Trombone Champ gets truly nasty, adds the hellish Flight of the Bumblebee

Trombone player and a large bee
(Image credit: Holy Wow)

Trombone Champ, the fast-paced rhythm music game filled with nasty toots, just got even nastier by adding Flight of the Bumblebee to its roster of hits. That means as of today's update 2022's best comedy game is even funnier, because the famously difficult piece of music is absolute hell to play on a mouse-controlled trombone.

But don't take my word for it: pump up the volume in the gif below and take my toots for it:

Flight of the Bumblebee in Trombone Champ"

Yeah. Brutal. I'm sorry for doing that to you.

If you managed to make it more than halfway through my callous murder of Nikolai Rimsky-Korsakov's orchestral interlude, you may notice that around the middle I click on something called Practice Mode. It's another new feature of today's update, which allows you to practice playing Trombone Champ's songs at slower speeds. You can turn it all the way down to 50%, which makes Flight of the Bumblebee much easier to play—though not any more pleasing to the ear.

Keep in mind that while playing in practice mode you'll earn fewer toots than when playing at full speed. Toots, if you haven't played Trombone Champ yet, are what you use to buy sacks of famous tromboner cards to spend on cosmetic items like new hats and horns. Toots are not to be confused with turds which is what you get when you destroy those cards, which can then be used to craft more cards. There are also demons, baboons, and hot dogs, by the way. There's kind of a lot going in Trombone Champ besides all the frantic, off-key tromboning.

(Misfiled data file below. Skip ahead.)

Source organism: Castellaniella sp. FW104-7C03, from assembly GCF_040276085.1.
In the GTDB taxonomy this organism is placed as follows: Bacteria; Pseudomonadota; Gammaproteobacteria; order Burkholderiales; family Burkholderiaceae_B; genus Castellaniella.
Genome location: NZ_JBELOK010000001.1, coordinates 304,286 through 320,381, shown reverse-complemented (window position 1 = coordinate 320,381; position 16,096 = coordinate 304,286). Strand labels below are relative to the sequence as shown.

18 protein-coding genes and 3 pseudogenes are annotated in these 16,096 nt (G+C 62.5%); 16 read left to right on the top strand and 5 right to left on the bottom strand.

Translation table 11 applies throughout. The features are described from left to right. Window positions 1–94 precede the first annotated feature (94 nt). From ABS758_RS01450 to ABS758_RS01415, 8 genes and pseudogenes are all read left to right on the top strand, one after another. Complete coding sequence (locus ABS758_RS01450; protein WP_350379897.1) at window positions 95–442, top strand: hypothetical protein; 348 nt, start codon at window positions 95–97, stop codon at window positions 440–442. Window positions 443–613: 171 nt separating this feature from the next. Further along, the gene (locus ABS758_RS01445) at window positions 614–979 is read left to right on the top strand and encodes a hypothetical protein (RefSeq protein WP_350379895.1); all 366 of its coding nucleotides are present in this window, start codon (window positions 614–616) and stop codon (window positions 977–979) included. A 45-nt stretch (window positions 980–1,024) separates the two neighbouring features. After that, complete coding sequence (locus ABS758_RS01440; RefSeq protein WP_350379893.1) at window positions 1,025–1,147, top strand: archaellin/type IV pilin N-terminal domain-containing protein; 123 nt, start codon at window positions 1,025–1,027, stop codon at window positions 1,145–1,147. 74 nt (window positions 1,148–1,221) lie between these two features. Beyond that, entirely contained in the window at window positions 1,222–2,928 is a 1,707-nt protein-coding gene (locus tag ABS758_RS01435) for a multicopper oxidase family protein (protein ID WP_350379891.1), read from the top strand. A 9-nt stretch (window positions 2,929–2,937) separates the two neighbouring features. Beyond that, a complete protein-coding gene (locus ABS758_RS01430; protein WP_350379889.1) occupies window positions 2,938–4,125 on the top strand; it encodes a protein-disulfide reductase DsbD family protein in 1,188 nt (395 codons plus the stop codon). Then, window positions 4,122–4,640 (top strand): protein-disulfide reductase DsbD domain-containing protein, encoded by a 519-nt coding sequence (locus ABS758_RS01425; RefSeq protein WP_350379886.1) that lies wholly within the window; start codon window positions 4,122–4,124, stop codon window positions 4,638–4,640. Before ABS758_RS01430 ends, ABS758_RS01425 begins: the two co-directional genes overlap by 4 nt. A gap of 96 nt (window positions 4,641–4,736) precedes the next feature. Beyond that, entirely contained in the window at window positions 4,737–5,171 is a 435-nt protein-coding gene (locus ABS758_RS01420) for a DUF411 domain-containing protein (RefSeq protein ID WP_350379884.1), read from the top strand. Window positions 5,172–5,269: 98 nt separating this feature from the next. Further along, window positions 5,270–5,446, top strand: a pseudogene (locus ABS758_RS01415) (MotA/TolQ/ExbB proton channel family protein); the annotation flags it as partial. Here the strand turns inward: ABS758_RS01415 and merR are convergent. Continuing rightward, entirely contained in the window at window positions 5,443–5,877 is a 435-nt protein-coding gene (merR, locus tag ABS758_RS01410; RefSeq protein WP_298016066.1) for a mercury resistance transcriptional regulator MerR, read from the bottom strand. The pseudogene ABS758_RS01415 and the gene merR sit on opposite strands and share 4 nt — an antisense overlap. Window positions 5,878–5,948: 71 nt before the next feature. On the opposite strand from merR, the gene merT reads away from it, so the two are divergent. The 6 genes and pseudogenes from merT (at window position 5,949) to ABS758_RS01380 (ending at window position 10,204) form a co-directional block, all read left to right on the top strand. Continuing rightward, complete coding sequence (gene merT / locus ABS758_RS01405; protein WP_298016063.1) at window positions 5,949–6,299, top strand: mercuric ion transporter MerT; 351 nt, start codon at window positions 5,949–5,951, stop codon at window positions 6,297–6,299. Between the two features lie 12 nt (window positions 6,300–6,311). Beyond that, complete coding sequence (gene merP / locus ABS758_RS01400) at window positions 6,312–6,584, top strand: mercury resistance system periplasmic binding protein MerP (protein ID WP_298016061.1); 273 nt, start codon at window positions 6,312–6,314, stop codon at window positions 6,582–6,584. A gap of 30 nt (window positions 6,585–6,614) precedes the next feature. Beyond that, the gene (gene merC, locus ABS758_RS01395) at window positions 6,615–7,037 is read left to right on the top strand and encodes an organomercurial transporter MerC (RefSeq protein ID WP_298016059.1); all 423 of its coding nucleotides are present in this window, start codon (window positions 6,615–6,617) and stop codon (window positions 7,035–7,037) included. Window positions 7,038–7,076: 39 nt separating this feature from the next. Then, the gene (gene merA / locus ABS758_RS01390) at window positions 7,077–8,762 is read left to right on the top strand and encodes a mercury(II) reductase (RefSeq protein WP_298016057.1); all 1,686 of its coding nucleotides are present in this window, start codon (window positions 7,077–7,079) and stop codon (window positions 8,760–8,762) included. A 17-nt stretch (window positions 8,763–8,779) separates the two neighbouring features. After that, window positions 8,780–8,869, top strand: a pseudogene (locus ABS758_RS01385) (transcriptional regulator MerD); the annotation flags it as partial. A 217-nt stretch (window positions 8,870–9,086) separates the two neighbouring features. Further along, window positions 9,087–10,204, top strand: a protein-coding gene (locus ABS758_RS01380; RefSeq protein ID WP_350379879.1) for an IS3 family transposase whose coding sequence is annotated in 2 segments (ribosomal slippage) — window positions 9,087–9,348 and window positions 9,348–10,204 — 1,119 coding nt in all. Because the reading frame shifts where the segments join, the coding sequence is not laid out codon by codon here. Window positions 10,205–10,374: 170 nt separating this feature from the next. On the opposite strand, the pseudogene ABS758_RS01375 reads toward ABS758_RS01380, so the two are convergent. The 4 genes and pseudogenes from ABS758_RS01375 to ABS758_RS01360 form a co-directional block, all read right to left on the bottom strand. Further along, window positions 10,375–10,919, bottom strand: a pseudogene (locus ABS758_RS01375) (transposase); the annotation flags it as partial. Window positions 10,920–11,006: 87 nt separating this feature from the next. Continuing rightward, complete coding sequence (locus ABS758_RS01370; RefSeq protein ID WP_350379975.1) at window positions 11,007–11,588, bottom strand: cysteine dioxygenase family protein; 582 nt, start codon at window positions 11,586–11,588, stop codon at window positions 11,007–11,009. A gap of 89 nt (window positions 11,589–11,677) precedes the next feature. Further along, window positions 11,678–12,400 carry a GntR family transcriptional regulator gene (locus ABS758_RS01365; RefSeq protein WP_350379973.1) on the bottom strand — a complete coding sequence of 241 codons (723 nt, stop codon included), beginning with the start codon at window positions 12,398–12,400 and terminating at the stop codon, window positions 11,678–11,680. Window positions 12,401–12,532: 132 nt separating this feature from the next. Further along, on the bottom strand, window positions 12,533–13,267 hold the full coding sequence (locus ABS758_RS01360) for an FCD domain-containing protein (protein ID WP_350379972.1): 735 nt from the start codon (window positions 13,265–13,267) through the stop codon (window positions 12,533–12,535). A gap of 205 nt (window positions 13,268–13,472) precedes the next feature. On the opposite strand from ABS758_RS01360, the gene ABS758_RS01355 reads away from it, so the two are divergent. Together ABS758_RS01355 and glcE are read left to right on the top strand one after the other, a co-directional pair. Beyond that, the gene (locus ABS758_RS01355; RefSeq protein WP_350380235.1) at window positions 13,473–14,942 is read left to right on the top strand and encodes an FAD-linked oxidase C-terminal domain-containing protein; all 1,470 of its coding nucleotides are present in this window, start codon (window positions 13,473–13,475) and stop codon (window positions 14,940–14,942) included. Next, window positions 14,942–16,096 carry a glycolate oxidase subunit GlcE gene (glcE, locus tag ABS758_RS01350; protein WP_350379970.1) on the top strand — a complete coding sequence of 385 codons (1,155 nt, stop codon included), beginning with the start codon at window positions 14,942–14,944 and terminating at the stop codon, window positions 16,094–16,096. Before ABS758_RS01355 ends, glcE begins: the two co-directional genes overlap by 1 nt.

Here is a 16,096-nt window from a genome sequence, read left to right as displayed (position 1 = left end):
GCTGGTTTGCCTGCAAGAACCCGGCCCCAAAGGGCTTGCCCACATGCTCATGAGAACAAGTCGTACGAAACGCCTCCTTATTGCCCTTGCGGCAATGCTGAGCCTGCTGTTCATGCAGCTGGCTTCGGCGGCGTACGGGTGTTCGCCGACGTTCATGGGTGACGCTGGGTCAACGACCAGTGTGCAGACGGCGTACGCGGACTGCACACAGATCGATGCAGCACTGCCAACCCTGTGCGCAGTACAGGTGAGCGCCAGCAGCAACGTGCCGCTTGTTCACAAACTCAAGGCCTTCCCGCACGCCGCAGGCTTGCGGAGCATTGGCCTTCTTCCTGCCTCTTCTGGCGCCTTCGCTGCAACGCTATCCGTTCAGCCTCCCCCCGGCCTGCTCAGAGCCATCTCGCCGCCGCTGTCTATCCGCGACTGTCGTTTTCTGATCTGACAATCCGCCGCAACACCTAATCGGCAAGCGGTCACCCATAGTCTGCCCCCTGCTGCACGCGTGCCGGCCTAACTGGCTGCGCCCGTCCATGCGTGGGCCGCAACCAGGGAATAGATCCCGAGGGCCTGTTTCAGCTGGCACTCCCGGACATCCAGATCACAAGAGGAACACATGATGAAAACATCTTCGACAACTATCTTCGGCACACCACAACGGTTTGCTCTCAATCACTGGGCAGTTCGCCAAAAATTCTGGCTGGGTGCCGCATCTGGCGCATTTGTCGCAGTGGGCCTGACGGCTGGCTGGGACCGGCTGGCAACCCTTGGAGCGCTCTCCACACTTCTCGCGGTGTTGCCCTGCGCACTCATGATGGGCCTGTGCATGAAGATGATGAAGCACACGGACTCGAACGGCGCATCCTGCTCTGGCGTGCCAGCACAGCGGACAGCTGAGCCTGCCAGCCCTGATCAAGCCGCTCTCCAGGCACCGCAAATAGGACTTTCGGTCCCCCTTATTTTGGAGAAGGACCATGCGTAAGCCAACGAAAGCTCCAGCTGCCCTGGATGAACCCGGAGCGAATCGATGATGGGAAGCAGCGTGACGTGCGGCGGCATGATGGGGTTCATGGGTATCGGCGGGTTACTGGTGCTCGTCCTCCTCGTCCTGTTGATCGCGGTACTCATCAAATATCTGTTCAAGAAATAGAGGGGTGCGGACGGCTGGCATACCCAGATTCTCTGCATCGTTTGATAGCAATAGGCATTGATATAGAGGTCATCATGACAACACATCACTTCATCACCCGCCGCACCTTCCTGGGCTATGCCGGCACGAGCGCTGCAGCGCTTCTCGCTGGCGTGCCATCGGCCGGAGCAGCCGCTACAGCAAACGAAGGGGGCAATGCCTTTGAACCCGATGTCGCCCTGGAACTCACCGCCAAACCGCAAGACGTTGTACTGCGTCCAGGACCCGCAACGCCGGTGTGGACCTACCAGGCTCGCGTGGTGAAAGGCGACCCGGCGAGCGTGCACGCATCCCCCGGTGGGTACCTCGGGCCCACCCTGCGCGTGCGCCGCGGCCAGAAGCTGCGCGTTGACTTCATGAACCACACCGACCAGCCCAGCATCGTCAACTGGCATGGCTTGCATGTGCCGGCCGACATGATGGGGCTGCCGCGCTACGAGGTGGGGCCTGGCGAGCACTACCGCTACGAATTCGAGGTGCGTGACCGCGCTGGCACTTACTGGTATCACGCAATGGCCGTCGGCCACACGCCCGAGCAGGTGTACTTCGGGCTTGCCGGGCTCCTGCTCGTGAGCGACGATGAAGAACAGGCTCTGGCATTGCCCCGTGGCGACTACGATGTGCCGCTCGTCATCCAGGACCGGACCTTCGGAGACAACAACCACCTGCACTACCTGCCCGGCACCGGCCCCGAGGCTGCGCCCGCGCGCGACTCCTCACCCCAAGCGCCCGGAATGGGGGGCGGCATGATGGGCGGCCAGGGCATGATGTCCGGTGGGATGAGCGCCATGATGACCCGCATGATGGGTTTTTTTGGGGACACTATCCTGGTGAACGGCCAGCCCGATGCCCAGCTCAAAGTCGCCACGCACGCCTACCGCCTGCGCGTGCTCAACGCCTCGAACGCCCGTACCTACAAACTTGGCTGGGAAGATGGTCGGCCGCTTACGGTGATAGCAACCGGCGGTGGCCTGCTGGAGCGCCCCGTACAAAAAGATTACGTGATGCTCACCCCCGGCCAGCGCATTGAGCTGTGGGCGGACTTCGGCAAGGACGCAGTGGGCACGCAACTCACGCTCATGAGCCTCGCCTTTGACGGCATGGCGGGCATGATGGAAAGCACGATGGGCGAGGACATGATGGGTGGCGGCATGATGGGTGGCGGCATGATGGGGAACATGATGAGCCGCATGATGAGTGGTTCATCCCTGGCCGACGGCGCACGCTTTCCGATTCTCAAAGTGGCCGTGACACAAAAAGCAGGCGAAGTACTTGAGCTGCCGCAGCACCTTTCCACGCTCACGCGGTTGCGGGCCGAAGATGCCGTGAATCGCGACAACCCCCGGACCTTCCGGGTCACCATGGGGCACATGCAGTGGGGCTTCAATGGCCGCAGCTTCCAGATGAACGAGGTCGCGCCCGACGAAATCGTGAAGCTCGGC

There are also a few bug fixes in today's update, along with a redesigned character select screen, the ability to open multiple tromboner card packs quickly, and other improvements. Check out the full patch notes.

And if you'd like to hear what Flight of the Bumblebee is supposed to sound like, check out this video of Rousseau tackling it on piano. As someone in the comments says, "I can't even play the wrong notes that fast." 

Christopher Livingston
Staff Writer

Chris started playing PC games in the 1980s, started writing about them in the early 2000s, and (finally) started getting paid to write about them in the late 2000s. Following a few years as a regular freelancer, PC Gamer hired him in 2014, probably so he'd stop emailing them asking for more work. Chris has a love-hate relationship with survival games and an unhealthy fascination with the inner lives of NPCs. He's also a fan of offbeat simulation games, mods, and ignoring storylines in RPGs so he can make up his own.